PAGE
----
A new era at Rhyl RNLI lifeboat station begins.
The volunteer crew of Rhyl are proud to announce that their new Shannon lifeboat is now officially the station boat.
The lifeboat came to Rhyl in October this year, and the crews have been training day and night to become fully competent in all the new drills and procedures associated with the new boat and it's launching equipment.
This was achieved over the weekend of the 30 November and 1 December, culminating with the RNLI assessors team announcing the crew and boat were fit for service on Monday 2 December.
Martin Jones, Coxswain of the station, says ' This brilliant news is the culmination of five years' hard work by the station management team, fundraisers, and crew, to not only raise the funds for the equipment, but to take time out from their normal lives to undertake training at all times of the day. I would like to also mention the patience of the crews' partners and families, who did not see their loved ones for many hours a day. Without them we would not be in the position we are today'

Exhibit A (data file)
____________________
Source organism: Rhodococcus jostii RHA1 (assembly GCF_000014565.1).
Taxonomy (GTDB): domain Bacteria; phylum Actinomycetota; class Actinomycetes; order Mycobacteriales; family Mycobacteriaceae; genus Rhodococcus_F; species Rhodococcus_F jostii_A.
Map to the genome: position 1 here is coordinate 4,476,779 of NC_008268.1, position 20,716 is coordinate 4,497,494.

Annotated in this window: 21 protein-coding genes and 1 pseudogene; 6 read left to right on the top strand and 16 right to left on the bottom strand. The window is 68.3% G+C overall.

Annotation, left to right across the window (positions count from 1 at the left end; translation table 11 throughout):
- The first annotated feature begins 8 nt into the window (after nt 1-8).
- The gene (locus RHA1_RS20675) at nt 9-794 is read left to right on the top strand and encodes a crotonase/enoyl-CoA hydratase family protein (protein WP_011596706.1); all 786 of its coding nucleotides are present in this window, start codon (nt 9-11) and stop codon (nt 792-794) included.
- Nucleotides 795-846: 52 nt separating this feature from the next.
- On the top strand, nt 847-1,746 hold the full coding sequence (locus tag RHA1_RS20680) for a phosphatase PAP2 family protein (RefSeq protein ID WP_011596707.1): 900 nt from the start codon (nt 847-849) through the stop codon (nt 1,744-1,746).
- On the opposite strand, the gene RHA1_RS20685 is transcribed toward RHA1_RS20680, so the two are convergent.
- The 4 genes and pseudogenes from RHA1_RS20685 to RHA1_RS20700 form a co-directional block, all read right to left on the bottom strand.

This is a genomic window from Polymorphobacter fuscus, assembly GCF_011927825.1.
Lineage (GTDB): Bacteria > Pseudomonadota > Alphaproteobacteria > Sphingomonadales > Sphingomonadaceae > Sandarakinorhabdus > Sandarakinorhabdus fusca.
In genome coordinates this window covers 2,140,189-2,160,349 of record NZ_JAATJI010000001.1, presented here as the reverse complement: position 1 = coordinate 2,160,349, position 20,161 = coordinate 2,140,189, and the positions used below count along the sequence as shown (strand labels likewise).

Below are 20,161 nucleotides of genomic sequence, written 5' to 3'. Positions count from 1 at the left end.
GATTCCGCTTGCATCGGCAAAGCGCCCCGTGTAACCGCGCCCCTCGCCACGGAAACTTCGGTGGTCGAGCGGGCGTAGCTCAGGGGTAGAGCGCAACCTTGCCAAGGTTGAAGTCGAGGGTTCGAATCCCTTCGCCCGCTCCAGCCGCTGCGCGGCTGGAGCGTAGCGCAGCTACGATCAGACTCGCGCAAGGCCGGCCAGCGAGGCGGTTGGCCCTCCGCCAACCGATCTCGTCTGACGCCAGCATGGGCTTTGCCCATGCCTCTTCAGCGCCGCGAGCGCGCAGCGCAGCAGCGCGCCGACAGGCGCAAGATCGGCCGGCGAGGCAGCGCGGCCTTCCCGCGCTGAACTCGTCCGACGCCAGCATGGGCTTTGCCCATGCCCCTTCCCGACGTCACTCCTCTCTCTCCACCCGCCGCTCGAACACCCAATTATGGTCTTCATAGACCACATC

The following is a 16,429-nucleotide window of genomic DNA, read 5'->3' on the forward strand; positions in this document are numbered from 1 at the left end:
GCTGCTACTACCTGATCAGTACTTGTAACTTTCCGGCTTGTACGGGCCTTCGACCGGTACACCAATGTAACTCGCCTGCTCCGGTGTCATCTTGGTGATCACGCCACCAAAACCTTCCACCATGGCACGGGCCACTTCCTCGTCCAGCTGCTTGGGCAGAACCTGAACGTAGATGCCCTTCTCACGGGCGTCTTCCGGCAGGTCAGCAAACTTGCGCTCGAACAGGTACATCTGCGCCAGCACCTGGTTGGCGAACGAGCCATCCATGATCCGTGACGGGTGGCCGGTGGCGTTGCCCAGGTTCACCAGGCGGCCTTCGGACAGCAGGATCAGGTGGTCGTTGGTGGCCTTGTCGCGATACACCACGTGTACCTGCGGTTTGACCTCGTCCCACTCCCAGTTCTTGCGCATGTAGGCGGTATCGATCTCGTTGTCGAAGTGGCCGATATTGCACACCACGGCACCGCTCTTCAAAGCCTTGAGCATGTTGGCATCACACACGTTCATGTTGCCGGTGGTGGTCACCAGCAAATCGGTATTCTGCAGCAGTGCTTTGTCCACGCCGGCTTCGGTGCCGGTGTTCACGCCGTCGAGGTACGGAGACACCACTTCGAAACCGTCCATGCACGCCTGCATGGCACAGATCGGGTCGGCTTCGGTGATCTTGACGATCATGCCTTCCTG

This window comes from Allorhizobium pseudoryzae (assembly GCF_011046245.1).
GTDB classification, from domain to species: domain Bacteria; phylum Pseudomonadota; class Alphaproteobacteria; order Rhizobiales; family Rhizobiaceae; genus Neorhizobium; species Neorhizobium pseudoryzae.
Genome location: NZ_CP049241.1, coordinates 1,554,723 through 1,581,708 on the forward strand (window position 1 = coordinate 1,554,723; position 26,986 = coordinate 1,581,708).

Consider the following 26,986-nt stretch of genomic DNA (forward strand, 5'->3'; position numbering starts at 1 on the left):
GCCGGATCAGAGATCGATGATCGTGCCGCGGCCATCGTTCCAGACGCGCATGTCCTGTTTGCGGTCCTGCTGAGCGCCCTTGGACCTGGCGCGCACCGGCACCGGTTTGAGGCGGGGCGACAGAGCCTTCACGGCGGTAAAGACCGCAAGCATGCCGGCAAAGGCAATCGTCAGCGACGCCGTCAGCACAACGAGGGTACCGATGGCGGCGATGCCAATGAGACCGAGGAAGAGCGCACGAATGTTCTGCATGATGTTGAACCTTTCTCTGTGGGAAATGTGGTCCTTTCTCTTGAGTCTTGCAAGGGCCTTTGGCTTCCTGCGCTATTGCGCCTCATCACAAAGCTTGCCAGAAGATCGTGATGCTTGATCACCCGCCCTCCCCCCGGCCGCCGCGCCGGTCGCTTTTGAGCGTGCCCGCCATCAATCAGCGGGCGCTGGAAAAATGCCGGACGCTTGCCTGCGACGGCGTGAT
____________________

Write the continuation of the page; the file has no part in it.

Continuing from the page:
He continued ' We are so thrilled to be a part of the RNLI's plans for a modern-day lifeboat service, enabling crews to get to casualties quicker and safer with the most up-to-date technology available'.
The naming ceremony for the new boat is anticipated to be in the late Spring / early Summer 2020.
The retiring station boat, Mersey-class 'Lil Cunningham' 12-24 will be launched for the last time from station on the morning of Sunday 15 December, and will be taken to Conwy marina. It is thought that the boat will be put in the reserve fleet to back up the remaining Mersey lifeboats still in service. Martin continued ' We are all sad to see 'Lil' go, but we know that she has given us sterling service in the 27 years she has been here. We are certain that 'Ken' will be just as reliable for a similar period of time'.
Key facts about the RNLI
The RNLI charity saves lives at sea. Its volunteers provide a 24-hour search and rescue service around the United Kingdom and Republic of Ireland coasts. The RNLI operates 238 lifeboat stations in the UK and Ireland and more than 240 lifeguard units on beaches around the UK and Channel Islands. The RNLI is independent of Coastguard and government and depends on voluntary donations and legacies to maintain its rescue service. Since the RNLI was founded in 1824, its lifeboat crews and lifeguards have saved over 142,700 lives.